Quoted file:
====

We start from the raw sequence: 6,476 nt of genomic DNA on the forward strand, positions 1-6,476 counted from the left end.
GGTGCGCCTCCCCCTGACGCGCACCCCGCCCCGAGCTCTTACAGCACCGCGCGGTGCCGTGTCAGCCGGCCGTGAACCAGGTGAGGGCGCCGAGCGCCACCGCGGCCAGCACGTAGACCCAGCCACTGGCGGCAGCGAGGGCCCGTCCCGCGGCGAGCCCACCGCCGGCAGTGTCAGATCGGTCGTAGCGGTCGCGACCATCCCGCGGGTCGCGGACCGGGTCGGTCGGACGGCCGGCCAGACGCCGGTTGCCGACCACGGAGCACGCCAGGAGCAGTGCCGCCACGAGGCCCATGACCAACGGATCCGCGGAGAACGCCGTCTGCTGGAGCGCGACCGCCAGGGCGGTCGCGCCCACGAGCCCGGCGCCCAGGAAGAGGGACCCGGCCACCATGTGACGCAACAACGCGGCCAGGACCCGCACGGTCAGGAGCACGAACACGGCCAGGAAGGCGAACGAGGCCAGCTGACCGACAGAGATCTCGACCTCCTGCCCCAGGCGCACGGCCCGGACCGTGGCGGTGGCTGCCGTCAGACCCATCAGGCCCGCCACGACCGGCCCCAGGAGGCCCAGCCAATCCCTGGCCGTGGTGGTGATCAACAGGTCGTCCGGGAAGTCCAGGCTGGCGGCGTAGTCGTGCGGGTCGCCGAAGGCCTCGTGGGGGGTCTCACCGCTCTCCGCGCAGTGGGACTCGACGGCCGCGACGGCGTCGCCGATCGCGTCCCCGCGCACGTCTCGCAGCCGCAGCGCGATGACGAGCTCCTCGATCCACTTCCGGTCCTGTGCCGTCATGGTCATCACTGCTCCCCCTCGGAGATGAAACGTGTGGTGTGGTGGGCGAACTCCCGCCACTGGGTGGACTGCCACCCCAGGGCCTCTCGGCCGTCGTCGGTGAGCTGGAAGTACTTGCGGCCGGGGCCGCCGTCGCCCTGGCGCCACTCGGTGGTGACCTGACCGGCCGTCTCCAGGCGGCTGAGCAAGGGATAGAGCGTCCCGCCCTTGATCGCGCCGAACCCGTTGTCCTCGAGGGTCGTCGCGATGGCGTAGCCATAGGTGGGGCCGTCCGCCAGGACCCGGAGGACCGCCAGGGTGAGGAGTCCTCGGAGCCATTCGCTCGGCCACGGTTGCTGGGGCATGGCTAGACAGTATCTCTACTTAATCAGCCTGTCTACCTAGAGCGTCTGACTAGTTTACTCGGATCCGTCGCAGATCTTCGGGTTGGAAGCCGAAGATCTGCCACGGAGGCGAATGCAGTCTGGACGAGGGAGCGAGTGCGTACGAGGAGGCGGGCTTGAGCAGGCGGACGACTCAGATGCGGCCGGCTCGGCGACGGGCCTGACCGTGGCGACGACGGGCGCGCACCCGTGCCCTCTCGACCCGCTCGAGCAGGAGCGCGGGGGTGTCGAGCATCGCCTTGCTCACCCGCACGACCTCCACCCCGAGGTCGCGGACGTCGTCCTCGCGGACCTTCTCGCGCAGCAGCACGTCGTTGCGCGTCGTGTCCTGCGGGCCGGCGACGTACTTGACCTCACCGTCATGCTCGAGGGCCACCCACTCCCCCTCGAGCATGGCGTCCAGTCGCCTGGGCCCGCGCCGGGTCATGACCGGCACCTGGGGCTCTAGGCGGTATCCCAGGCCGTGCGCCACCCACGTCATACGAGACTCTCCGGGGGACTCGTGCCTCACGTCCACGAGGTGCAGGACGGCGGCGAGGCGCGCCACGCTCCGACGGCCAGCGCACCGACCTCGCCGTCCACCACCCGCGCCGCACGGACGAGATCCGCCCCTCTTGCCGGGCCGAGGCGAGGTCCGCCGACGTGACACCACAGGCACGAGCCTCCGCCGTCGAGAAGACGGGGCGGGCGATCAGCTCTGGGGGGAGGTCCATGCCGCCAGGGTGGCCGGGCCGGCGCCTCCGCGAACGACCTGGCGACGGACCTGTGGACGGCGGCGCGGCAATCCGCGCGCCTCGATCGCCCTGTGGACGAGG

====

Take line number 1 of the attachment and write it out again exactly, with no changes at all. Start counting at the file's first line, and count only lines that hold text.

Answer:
We start from the raw sequence: 6,476 nt of genomic DNA on the forward strand, positions 1-6,476 counted from the left end.